While judgement of present passage of time is believed to be a function of one’s attentional and emotional state, retrospective judgement of time relies more on memory processes (Block & Zakay, 2008). This difference of the mechanisms is key to understand the paradox of time feeling both fast and slow mentioned earlier. The human brain tends to judge how quickly a past event or time period went by based on how many distinct memories were made during the time. Think about a time where you went on a trip somewhere for the first time; time flew by while you were on the trip, yet when you look back on it once home, so many novel memories are retrieved that it feels like the trip lasted longer than it did. In contrast, life in lockdown filled with routines may feel slow while you are in the middle of it, but once it is over, memories of identical days merge together, and the time in lockdown now seems to have whizzed by instead of dragging on.

“People use external time markers such as readings from a clock to infer that time must have gone by fast.”

There have been speculations that besides memory processes, external time markers such as sunrise/sunset, and date on the calendar may also play a role in retrospective judgements of time passage. In a recent study by Wearden et al. (2014), participants reflected on their past experiences of fast passage of time. The authors found that those reports typically entailed the participants taking notice of an external time marker such as readings from a clock and inferring that time must have gone by fast. You may have also noticed in your personal experience that people tend to remark on how fast time has passed by making references to external indicators of time (“I can’t believe 2021 is almost over, time flies!”). Indeed, such external time cues may already have been too integrated in our daily life to be ignored when thinking about retrospective judgements of time passage.

So, by the time the pandemic is over, and you look back at its start, it might seem as if it was just yesterday, or it could feel like a lifetime has passed. But no matter how it would be for you, you may find comfort in knowing that you are now better equipped for making sense of time distortions like this.

Note. Image by h.koppdelaney at flickr.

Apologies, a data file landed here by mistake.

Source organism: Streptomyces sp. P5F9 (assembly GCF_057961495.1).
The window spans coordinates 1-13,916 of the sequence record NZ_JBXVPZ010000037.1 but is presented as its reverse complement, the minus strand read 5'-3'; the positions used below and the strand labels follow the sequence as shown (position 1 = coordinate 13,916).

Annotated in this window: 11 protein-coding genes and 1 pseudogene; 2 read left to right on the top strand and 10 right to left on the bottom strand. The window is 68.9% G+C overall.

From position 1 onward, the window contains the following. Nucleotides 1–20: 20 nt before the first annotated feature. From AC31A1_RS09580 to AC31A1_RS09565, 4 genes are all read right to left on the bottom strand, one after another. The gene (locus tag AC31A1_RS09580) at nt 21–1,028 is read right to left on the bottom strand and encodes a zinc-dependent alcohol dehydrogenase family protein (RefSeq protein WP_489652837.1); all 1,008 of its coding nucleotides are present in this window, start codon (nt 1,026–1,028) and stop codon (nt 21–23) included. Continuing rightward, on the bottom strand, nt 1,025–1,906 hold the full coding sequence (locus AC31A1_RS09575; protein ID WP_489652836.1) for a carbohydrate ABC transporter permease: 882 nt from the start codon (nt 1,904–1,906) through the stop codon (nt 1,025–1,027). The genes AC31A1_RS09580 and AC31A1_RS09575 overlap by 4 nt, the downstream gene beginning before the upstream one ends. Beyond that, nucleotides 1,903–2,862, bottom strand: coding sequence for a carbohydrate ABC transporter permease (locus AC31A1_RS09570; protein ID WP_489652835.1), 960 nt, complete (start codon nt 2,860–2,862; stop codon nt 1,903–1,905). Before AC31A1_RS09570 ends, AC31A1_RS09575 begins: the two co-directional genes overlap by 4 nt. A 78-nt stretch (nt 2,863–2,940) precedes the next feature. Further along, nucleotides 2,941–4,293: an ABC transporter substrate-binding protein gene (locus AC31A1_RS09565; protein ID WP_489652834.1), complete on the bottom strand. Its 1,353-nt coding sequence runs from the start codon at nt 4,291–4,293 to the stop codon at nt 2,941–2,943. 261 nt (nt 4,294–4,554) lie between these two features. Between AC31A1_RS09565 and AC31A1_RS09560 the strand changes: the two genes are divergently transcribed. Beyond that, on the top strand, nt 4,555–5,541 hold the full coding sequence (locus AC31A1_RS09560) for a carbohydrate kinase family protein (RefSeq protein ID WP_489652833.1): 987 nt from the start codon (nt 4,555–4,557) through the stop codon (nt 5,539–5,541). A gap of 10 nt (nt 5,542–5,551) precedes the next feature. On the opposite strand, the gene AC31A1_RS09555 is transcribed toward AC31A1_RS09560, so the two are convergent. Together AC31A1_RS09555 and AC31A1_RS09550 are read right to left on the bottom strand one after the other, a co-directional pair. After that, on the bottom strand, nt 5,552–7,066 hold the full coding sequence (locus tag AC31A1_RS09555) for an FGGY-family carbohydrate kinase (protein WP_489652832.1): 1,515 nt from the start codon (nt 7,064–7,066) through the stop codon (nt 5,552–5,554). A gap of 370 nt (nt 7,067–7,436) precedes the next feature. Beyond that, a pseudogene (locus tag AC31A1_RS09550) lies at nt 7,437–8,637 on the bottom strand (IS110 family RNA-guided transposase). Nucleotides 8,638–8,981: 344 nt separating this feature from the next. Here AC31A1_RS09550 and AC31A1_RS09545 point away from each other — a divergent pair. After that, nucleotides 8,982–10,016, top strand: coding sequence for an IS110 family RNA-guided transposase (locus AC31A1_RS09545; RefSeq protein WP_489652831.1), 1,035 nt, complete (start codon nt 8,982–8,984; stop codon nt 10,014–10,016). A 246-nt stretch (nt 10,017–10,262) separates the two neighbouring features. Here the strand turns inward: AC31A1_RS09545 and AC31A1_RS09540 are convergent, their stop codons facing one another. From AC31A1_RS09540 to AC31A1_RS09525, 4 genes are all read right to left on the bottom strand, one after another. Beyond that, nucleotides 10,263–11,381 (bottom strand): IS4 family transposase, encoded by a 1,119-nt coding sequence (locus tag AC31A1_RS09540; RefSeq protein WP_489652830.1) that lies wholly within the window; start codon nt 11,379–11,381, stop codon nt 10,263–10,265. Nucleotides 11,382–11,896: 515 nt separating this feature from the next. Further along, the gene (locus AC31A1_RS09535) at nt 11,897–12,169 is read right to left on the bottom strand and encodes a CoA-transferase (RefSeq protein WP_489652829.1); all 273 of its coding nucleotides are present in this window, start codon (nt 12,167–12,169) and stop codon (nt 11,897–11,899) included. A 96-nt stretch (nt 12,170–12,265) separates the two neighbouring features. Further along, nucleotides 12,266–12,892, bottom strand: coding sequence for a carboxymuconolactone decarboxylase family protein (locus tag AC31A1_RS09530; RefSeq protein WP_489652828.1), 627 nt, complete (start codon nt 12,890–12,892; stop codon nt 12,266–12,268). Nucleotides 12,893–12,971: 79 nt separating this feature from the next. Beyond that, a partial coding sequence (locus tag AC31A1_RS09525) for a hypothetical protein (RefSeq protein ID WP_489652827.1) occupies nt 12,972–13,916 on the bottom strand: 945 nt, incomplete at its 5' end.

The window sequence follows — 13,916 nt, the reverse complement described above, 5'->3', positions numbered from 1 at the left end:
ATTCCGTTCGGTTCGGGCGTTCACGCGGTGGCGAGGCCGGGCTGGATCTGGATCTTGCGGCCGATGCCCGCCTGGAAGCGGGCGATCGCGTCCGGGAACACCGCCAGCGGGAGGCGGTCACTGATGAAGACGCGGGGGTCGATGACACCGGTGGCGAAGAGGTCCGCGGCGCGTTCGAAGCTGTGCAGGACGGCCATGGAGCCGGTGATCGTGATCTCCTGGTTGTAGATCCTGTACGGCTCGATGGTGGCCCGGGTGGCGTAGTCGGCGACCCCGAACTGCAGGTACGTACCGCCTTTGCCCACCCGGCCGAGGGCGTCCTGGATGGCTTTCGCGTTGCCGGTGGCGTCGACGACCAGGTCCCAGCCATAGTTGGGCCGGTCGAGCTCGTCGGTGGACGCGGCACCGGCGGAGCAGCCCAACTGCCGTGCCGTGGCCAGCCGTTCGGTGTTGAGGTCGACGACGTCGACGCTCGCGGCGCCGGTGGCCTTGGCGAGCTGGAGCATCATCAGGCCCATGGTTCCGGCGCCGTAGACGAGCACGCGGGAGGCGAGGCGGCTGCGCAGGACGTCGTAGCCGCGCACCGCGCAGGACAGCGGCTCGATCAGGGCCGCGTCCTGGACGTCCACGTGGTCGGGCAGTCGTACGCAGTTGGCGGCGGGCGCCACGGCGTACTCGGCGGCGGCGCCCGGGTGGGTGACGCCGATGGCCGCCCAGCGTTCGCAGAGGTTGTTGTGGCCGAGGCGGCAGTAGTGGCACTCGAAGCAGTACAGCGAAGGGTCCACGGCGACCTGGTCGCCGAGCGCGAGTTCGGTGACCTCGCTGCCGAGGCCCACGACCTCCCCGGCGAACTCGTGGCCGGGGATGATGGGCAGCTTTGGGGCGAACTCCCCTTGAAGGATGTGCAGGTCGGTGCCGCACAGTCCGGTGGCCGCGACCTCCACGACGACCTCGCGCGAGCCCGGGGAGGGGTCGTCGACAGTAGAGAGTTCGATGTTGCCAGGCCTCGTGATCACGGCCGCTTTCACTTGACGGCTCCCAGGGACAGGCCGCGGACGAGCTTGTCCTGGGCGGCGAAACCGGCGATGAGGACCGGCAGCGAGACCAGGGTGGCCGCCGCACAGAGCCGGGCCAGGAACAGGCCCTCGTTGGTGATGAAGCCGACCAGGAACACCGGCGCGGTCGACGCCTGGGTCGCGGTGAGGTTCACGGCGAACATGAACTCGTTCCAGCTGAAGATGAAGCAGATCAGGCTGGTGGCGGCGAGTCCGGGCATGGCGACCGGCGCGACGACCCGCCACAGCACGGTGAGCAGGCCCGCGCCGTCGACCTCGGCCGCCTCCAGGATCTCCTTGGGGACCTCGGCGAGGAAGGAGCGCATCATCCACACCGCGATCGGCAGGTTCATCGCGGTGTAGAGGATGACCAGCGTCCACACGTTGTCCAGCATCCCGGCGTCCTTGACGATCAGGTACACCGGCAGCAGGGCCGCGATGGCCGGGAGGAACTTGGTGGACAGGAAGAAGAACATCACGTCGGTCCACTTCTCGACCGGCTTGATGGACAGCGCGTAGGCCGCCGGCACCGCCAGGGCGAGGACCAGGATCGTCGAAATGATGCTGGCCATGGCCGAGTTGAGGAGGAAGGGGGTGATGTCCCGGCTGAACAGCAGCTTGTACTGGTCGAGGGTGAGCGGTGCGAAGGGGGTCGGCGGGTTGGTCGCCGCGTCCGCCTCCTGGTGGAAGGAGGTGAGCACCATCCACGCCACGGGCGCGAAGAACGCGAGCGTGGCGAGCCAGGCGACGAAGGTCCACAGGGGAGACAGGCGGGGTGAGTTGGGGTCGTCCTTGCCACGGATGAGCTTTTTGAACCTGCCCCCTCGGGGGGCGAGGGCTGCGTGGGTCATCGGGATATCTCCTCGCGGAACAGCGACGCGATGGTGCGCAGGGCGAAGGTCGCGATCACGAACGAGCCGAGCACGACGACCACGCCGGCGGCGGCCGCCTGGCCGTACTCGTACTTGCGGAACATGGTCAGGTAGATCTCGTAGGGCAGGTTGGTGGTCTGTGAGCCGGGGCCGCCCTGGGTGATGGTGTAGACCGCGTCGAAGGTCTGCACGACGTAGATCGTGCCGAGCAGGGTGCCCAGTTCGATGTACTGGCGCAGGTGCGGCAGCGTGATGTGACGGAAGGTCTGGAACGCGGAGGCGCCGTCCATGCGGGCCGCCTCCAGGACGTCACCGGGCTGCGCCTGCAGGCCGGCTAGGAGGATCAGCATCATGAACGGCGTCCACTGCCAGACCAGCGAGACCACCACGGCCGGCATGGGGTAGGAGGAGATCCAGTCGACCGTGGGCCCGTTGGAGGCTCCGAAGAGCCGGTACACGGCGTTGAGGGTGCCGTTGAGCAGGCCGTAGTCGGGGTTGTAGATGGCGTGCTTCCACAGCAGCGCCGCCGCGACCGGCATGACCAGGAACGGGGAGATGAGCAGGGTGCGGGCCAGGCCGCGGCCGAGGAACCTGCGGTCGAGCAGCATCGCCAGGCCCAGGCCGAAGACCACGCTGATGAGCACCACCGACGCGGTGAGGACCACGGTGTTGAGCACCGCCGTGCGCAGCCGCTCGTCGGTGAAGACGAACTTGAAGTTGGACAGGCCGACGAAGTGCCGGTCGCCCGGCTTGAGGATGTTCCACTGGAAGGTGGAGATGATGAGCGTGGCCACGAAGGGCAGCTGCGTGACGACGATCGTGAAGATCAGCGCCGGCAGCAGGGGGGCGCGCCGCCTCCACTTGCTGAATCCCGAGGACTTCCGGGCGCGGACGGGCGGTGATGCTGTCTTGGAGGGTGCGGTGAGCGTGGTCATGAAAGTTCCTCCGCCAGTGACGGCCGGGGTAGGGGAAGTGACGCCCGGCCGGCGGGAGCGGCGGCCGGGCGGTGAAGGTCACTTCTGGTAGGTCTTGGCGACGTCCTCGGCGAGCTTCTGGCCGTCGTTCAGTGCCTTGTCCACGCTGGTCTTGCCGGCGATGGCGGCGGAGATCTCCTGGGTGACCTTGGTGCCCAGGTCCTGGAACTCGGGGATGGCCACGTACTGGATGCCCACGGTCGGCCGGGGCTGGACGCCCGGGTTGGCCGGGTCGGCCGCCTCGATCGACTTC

References

Arstila, V. (2012). Time Slows Down during Accidents. Frontiers in Psychology, 3, 1-9. https://doi.org/10.3389/fpsyg.2012.00196

Block, R. A., & Zakay, D. (1997). Prospective and retrospective duration judgments: A meta-analytic review.Psychonomic Bulletin & Review, 4(2), 184–197. https://doi.org/10.3758/bf03209393

Block, R. A., & Zakay, D. (2008). Timing and remembering the past, the present, and the future. In S. Grondin (Eds.), Psychology of time. (pp. 367–394). Emerald Group Publishing.

Church, R. M. (1984). Properties of the Internal Clock. Annals of the New York Academy of Sciences, 423(1 Timing and Ti), 566–582. https://doi.org/10.1111/j.1749-6632.1984.tb23459.x

Droit-Volet, S., & Wearden, J. H. (2015). Experience Sampling Methodology reveals similarities in the experience of passage of time in young and elderly adults. Acta Psychologica, 156, 77–82. https://doi.org/10.1016/j.actpsy.2015.01.006

Droit-Volet, S., & Wearden, J. (2016). Passage of Time Judgments Are Not Duration Judgments: Evidence from a Study Using Experience Sampling Methodology. Frontiers in Psychology, 7. https://doi.org/10.3389/fpsyg.2016.00176

Flaherty M.G. (1993).  Conceptualizing variation in the experience of time. Sociological Inquiry, 63(4), 394–405.

Wearden, J., O’Donoghue, A., Ogden, R., & Montgomery, C. (2014). Subjective duration in the laboratory and the world outside. In V. Arstila & D. Lloyd (Eds.), Subjective time: The philosophy, psychology, and neuroscience of temporality. (pp. 287–306). Boston Review.